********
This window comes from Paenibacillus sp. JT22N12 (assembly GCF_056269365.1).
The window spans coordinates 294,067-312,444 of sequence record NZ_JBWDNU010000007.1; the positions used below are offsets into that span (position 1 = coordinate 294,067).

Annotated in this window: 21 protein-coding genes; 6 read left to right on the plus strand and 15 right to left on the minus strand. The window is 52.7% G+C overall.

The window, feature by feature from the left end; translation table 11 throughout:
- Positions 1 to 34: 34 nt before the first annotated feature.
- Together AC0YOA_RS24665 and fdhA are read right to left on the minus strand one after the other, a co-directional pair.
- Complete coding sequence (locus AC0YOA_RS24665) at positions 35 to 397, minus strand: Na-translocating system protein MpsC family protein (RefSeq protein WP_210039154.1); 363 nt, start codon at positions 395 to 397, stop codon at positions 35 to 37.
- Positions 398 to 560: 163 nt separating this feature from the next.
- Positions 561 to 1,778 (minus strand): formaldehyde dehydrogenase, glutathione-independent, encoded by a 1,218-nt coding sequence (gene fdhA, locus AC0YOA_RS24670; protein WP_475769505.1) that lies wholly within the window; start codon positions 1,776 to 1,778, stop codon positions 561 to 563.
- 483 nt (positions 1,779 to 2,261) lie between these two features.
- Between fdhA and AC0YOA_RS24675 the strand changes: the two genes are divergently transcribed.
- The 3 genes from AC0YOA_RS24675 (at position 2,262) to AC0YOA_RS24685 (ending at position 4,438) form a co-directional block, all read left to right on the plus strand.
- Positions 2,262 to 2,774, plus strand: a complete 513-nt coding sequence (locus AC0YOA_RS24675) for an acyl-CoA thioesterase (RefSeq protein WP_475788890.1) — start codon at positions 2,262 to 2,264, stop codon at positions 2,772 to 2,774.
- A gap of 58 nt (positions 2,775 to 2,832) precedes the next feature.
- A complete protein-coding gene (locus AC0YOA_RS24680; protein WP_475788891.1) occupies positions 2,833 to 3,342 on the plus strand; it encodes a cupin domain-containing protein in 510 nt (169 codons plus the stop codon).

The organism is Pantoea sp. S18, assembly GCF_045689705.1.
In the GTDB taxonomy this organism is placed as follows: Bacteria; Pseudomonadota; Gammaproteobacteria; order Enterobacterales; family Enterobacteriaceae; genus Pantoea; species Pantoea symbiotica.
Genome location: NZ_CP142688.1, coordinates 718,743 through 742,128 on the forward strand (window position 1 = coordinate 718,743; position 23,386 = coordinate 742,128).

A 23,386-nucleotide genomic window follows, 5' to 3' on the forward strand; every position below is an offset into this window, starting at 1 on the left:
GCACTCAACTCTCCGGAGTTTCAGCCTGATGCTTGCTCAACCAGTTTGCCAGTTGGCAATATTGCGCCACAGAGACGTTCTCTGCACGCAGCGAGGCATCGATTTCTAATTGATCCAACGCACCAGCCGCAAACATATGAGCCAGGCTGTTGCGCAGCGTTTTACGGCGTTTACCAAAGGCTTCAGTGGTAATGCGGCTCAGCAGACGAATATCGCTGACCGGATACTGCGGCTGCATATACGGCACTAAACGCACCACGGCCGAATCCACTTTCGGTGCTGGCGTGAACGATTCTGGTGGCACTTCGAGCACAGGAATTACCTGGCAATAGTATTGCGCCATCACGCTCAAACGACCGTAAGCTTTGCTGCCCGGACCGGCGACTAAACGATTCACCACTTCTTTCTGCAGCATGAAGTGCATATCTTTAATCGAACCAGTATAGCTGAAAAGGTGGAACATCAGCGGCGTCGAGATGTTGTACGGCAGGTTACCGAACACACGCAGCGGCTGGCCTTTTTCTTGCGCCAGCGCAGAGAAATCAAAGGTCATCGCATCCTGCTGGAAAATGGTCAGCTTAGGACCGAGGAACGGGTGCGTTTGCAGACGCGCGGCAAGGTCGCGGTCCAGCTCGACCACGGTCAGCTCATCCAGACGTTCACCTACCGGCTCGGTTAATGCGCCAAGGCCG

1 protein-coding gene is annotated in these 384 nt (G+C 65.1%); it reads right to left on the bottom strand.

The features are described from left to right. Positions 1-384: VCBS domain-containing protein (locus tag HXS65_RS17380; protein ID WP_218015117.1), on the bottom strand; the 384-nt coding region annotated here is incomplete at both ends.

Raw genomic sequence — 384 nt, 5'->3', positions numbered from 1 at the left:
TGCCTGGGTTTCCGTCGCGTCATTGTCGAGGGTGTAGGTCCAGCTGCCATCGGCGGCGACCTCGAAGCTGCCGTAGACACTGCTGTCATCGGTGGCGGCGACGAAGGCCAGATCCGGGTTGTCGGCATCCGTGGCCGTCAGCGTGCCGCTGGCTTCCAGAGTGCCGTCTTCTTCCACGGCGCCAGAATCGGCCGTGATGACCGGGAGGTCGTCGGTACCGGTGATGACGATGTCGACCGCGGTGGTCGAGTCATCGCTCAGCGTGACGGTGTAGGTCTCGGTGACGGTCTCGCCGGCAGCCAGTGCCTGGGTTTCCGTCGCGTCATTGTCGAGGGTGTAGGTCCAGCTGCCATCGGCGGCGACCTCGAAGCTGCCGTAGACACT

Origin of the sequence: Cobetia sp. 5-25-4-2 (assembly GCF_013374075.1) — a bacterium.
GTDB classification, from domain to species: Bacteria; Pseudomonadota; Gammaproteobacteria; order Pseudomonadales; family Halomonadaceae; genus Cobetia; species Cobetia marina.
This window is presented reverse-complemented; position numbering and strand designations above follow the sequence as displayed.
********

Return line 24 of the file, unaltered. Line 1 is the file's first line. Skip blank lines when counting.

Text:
TGCCTGGGTTTCCGTCGCGTCATTGTCGAGGGTGTAGGTCCAGCTGCCATCGGCGGCGACCTCGAAGCTGCCGTAGACACTGCTGTCATCGGTGGCGGCGACGAAGGCCAGATCCGGGTTGTCGGCATCCGTGGCCGTCAGCGTGCCGCTGGCTTCCAGAGTGCCGTCTTCTTCCACGGCGCCAGAATCGGCCGTGATGACCGGGAGGTCGTCGGTACCGGTGATGACGATGTCGACCGCGGTGGTCGAGTCATCGCTCAGCGTGACGGTGTAGGTCTCGGTGACGGTCTCGCCGGCAGCCAGTGCCTGGGTTTCCGTCGCGTCATTGTCGAGGGTGTAGGTCCAGCTGCCATCGGCGGCGACCTCGAAGCTGCCGTAGACACT